The family of a mentally ill Tukwila man who died in June after calling police to his house, where officers allegedly used Tasers on him, has filed a lawsuit seeking at least $15 million in damages.
The family of a mentally ill Tukwila man who died in June after calling police to his house, where officers allegedly used Tasers on him, has filed a lawsuit seeking at least $15 million in damages from the city.
“They never tried to talk to him. … As far as we’re concerned, they did everything wrong at every juncture,” the family’s attorney, Seattle lawyer Lee Rousso, said of the Tukwila officers who responded to Victor Duffy Jr.’s bizarre, garbled 911 call on June 30.
The 25-year-old called 911 during a fight with his younger sister, despite being deathly afraid of police after he had been badly beaten by Tukwila officers in 2006, Rousso said.
He criticized the department for sending at least six officers to the Duffy residence in the 5600 block of South 150th Place, even though Duffy Jr. had not called to report a crime. The officers knew or should have known that the young man was suffering from some kind of mental-health crisis, he said.
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Tukwila police spokesman Mike Murphy said the case is still open because investigators are awaiting a toxicology report from the Washington State Patrol Crime Lab.
While unaware that a lawsuit had been filed in King County Superior Court, Murphy said as a matter of policy, he could not comment on pending litigation.
At the time, the department issued a news release that said officers responded to the home where “a male with a history of mental illness was being combative with his family and making strange statements to the 911 operator.” It said that after Duffy Jr. was taken into custody, he began to experience “breathing difficulties” while he was in an ambulance and died later at Harborview Medical Center.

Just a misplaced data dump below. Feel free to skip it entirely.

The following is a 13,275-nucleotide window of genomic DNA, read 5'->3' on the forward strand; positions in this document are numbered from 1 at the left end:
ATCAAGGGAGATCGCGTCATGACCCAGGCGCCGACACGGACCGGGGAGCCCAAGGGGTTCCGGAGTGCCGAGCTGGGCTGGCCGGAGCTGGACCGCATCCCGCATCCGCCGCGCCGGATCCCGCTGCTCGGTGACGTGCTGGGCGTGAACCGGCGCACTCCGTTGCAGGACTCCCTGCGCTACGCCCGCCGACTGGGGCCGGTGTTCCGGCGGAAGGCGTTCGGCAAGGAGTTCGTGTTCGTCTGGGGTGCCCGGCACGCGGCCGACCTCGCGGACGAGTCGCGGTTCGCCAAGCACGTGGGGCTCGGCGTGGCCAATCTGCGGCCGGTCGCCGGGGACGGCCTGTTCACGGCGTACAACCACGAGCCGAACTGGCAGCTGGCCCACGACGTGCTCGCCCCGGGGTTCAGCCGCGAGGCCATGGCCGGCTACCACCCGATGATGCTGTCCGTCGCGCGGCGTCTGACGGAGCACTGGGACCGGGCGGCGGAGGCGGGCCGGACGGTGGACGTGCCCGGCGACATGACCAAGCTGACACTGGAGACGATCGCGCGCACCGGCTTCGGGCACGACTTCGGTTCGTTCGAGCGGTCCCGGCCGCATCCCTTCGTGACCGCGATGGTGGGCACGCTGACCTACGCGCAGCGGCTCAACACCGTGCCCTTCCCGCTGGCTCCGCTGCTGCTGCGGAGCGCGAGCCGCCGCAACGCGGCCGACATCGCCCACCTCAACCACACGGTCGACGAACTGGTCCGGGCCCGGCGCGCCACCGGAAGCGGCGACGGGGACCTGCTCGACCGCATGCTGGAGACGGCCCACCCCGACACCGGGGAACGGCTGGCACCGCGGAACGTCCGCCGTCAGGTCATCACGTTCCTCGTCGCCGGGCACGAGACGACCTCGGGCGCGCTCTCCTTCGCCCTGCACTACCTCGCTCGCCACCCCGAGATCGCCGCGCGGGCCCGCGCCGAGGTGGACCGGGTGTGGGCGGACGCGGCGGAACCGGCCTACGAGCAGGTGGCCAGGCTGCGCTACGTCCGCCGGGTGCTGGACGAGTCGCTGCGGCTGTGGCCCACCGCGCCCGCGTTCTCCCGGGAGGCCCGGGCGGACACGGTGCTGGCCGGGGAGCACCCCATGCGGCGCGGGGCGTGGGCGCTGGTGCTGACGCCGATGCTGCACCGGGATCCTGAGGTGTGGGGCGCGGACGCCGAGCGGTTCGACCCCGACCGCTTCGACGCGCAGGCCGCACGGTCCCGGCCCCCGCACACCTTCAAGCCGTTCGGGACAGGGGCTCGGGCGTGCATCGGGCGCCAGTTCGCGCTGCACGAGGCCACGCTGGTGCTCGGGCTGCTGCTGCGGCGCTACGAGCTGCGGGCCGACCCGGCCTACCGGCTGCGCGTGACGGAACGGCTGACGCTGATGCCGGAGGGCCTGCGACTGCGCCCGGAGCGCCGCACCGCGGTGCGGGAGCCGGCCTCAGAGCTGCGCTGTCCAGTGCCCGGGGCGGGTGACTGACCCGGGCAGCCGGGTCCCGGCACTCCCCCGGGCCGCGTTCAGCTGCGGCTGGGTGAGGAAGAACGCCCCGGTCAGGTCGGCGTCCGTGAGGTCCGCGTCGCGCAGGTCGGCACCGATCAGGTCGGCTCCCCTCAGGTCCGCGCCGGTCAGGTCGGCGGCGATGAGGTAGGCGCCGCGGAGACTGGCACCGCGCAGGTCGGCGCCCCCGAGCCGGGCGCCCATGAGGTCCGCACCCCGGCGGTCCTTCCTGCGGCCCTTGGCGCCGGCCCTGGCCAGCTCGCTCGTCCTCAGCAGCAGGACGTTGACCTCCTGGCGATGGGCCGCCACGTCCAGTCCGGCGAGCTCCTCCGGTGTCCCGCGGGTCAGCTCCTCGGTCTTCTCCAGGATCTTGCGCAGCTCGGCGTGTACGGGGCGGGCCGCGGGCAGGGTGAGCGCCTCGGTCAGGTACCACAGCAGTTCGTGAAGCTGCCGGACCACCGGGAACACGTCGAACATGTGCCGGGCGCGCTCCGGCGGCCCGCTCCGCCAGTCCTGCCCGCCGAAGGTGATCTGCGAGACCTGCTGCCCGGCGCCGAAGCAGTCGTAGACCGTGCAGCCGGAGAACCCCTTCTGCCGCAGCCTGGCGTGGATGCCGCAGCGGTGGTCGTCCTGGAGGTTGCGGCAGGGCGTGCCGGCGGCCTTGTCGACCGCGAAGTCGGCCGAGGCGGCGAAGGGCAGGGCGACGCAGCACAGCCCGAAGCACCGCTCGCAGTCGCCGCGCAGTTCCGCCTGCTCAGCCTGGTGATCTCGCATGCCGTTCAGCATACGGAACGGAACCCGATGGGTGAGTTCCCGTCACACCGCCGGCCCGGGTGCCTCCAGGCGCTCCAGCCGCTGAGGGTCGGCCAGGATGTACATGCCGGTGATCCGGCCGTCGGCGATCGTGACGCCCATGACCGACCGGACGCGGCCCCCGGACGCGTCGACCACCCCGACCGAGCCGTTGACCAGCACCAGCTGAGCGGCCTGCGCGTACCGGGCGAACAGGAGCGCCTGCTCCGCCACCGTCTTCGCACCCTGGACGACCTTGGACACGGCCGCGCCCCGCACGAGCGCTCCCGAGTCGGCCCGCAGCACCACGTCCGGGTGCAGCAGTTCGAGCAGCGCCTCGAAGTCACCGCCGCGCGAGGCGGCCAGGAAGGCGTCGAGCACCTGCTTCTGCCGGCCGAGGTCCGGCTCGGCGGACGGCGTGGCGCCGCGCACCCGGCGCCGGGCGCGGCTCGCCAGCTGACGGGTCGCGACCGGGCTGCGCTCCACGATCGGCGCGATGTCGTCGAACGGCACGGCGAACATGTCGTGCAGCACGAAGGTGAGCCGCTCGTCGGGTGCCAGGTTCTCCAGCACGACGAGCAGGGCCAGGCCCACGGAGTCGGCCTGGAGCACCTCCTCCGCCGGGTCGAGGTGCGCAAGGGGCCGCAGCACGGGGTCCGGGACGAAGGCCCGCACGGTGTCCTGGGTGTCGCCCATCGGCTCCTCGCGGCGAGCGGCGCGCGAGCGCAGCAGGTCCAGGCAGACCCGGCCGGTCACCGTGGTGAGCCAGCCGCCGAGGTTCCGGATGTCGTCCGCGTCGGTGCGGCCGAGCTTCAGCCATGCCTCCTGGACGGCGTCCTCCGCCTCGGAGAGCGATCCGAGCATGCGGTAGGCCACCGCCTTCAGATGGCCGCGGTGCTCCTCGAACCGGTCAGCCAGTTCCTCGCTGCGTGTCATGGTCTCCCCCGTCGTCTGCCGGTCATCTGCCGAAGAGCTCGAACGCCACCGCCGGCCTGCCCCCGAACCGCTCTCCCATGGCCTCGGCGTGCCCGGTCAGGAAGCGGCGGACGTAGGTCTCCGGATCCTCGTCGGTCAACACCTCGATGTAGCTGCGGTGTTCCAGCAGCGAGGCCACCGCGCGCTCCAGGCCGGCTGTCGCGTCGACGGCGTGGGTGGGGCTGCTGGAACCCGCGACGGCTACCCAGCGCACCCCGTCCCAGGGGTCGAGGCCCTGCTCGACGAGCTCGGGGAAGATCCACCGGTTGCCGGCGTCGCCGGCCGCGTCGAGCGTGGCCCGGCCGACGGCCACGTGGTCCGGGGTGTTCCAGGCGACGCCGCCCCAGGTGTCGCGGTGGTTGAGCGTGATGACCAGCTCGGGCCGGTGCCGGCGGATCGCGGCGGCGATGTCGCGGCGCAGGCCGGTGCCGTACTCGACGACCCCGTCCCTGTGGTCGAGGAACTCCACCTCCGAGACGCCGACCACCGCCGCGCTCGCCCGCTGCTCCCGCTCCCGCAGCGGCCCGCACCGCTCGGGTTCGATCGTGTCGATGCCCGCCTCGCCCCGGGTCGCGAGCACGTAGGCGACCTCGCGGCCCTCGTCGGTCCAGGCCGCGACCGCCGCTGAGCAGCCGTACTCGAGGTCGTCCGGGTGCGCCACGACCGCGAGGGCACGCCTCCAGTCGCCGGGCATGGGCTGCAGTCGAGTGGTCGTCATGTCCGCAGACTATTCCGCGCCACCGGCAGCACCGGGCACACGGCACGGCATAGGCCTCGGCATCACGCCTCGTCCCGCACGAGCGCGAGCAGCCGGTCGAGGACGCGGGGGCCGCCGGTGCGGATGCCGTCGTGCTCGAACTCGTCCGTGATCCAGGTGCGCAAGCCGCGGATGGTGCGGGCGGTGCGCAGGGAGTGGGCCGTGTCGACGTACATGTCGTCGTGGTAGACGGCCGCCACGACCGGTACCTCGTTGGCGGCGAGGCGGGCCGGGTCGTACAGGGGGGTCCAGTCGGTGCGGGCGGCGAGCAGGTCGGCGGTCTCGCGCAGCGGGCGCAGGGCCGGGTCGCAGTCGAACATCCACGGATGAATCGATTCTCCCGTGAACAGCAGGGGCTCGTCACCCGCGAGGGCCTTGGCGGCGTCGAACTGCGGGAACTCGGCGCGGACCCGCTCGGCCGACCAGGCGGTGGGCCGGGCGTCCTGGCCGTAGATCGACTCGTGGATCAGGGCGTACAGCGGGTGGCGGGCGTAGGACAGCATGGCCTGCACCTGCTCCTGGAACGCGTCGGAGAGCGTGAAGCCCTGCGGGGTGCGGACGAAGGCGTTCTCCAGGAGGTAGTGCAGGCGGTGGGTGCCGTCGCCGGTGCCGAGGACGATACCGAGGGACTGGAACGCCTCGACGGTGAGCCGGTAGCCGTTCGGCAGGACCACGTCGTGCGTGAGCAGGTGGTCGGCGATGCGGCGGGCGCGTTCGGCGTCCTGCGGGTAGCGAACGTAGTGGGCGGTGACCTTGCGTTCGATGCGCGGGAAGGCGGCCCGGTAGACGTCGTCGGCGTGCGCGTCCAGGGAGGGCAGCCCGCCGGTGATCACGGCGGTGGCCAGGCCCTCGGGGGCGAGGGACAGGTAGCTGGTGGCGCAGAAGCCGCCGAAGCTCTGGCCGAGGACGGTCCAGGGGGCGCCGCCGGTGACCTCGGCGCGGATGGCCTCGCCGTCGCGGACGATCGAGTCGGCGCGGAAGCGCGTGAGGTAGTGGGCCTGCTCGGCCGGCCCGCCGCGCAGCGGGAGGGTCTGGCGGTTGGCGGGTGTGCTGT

An inquest into Duffy Jr.’s death has not been ordered because the case has not yet been sent to the King County Prosecutor’s Office for review, said spokesman Dan Donohoe.
According to the King County Medical Examiner’s Office, Duffy Jr.’s cause of death was ruled “sudden death associated with the manifestations of excited delirium and following physical restraint.” His manner of death is undetermined, a death investigator said.
Duffy Jr.’s mother, sister and stepfather were inside the house when officers arrived, according to the lawsuit. His mother, Deann Mills, asked her son to put down a golf club he was holding and he did; he also calmly complied with the officers’ orders, the suit says.
Officers asked Mills, her daughter Patrice Brown and Mills’ common-law husband Ronald Fortson to wait outside.
Before leaving, Mills “asked the Tukwila Police officers to refrain from using a Taser on her son as she knew that he would be extremely frightened under the circumstances,” the lawsuit says.
Once outside, Duffy Jr.’s family members heard “the unmistakable crackle of a Taser device” and other sounds of a struggle, according to the suit. Duffy Jr. “ran for his life,” and vaulted full speed off the front porch, fracturing his right leg, the suit says. Despite “his obvious injuries,” the officers again used a Taser on Duffy Jr., it says.
Medics were called and Duffy Jr. was put inside an emergency medical vehicle for about 40 minutes; during that time, his relatives weren’t allowed to see or speak to him, the lawsuit says.
One officer told Mills her son was “sleeping” — but according to the lawsuit, Duffy Jr. “was already dead at this time and the Tukwila Police were concealing this fact from the family.”
In March 2006, Duffy Jr. had knocked over a garbage can while walking home from a school dance, prompting a neighbor to call police, according to the lawsuit and an interview with Mills at the time of her son’s death. Tukwila police responded to a malicious-mischief report, escalated the incident into a confrontation and severely beat Duffy Jr. over a five-hour period, the suit says.
Duffy Jr. “suffered permanent brain damage as a result of the beating he suffered in 2006,” and he was “left with a crippling fear of the Tukwila police,” according to the lawsuit.
Information from Seattle Times archives is included in this report.
Sara Jean Green: 206-515-5654 or firstname.lastname@example.org